Highlights for the week:
- • The S&P 500 eclipsed all-time highs on optimism of an easy Fed
- • The Fed kept rates steady at the June meeting but signaled the likelihood of a cut in July
- • All eyes will focus on trade this week, as Presidents Trump and Xi are scheduled to meet at the G-20
The S&P 500 continued its strong June performance, up 2.2% for the week and 7.3% month-to-date and reached a new all-time high on Thursday last week. The release and subsequent press conference from Fed Chairman Jerome Powell’s meeting last Wednesday signaled a willingness to cut rates and ease policy in an effort to extend the cycle. Energy (5.2%), Tech (3.3%) and Health Care (3.1%) led the markets higher, while Consumer Staples (0.2%), Materials (0.3%), and Financials (0.4%) lagged. All sectors were positive for the week.
The Fed acknowledged the slower pace of growth in the minutes stating, “Economic growth is rising at a moderate rate.” At the previous meeting, the Fed described growth as “solid.” Household consumption remains solid, but business investment has softened. Much of the slowing is due to the uncertainty about trade. However, markets cheered the statement that “We will act as needed including promptly if that’s appropriate and use our tools to sustain the expansion.”
In addition to the outlook on slower growth, the Fed’s outlook for inflation has also come under pressure. The Fed lowered its projections for its preferred inflation measure, core PCE, to 1.8 percent from 2 percent. Most of the Fed governors do not believe inflation will not reach its target rate of 2 percent without cutting rates. The dovish rhetoric and updates to longer-term forecasts of growth and inflation increase the odds of a cut coming soon. In fact, according to Fed fund’s futures, the market is pricing in a 100% chance of a rate cut at the July meeting. The question for the market is now to what degree, 25 or 50 basis points.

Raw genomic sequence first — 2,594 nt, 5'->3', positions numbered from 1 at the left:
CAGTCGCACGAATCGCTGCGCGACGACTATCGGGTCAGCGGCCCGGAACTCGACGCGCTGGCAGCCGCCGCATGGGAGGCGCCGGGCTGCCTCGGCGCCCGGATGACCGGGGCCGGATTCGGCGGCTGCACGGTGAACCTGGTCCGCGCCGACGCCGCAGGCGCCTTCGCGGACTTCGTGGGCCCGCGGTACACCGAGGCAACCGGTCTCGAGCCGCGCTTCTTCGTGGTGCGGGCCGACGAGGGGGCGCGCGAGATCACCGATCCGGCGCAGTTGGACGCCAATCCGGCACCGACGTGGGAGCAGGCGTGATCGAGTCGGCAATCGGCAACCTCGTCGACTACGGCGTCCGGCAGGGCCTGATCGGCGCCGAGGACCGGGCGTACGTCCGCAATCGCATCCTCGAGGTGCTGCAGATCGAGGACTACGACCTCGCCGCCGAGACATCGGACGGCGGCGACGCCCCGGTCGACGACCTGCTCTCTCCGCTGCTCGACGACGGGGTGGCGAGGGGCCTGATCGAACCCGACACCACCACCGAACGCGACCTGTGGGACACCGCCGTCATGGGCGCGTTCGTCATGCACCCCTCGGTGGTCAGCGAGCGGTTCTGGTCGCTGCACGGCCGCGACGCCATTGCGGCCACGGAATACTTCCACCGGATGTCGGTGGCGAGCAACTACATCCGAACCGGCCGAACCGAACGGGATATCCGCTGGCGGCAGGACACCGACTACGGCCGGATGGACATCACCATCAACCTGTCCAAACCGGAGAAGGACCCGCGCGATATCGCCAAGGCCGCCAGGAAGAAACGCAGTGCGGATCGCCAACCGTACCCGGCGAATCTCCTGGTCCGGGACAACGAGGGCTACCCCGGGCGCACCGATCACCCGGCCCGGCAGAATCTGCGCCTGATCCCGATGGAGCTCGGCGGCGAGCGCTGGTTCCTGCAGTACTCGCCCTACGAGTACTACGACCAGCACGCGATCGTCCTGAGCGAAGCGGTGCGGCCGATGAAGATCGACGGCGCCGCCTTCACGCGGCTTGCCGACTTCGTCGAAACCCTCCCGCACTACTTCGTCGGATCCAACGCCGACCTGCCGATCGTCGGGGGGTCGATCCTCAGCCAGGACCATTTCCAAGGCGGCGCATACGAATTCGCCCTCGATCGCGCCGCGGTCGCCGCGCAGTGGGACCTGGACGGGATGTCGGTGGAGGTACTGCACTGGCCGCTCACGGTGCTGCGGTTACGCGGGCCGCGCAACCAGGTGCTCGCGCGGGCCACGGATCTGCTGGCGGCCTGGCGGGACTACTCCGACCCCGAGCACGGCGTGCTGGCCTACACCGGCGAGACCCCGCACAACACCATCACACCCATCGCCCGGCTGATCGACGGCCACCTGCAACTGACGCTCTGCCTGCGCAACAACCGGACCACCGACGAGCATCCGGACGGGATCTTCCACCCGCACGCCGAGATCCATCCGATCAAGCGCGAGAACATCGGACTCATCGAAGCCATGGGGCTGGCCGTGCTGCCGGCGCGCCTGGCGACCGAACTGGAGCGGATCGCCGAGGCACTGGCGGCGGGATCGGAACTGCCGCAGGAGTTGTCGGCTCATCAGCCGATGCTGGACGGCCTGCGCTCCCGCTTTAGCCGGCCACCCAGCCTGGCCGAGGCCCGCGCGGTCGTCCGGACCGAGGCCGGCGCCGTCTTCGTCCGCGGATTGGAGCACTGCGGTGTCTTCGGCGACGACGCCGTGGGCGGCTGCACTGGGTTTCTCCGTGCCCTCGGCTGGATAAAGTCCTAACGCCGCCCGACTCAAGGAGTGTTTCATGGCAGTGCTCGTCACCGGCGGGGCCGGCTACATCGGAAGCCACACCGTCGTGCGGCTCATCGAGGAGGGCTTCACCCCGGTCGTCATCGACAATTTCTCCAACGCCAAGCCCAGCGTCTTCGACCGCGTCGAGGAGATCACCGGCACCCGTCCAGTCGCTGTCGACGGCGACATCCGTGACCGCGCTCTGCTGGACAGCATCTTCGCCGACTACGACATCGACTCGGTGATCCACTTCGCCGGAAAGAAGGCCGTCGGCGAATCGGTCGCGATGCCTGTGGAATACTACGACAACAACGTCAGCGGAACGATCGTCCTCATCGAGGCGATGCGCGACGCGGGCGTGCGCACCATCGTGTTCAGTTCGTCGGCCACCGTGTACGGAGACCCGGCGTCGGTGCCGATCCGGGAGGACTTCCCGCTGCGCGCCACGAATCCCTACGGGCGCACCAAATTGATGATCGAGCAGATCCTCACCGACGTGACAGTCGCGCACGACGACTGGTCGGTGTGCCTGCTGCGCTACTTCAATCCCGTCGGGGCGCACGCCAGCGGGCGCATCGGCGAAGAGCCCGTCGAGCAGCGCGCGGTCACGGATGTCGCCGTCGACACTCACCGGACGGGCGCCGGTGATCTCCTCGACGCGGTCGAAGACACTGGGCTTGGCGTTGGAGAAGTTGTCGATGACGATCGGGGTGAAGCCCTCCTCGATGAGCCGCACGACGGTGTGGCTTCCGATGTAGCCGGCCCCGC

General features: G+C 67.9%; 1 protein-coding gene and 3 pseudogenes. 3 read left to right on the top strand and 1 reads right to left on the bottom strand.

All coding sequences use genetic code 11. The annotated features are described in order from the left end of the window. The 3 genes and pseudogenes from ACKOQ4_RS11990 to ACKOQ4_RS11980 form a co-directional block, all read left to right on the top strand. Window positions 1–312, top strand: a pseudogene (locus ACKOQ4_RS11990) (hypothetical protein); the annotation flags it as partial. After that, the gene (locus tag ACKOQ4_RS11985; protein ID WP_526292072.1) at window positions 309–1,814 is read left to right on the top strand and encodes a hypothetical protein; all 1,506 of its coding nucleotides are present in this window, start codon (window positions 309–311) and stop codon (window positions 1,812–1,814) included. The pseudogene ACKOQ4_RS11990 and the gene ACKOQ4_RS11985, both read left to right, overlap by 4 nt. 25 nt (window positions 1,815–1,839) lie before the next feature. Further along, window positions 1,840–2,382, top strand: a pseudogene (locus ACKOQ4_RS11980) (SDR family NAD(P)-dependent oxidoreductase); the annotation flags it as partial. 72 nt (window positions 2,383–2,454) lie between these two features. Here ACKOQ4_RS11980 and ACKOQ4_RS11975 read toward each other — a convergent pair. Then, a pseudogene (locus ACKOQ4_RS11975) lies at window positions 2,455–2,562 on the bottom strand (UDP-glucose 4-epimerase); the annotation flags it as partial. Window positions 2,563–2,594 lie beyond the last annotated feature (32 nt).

While the markets reached new highs, it is becoming more evident that the case for material upside from these levels may be difficult to attain. A supportive Fed,
optimism on a trade deal, and relatively light positioning and sentiment data support a case for incremental upside, but fundamental economic data is slowing rapidly. The most recent reading on JP Morgan Global PMI, a leading survey-based economic indicator, at 49.8 is one of the more apparent signals of a global slowdown. A reading below 50 indicates future contraction. We will continue to monitor PMI data, and upcoming jobs numbers to provide cues on the direction of the economy and ultimately markets.
Now that the Fed meeting is behind us, markets will laser-focus on trade over the upcoming days ahead. The markets rallied on news that Presidents Trump and Xi will meet in Japan at the G-20 meeting which kicks off on Friday. While it is possible that a surprise deal gets announced during or immediately after the meeting, we think the more likely outcome is that the U.S. agrees to forego the 25% tariffs on the additional $300 billion of Chinese imports, and the two sides agree to restart formal talks. We ultimately still believe a deal gets done, but the timing of when a deal happens is anyone’s best guess. We would anticipate markets to rally on any positive news surrounding trade, but the risk is much more significant to the downside on a negative surprise.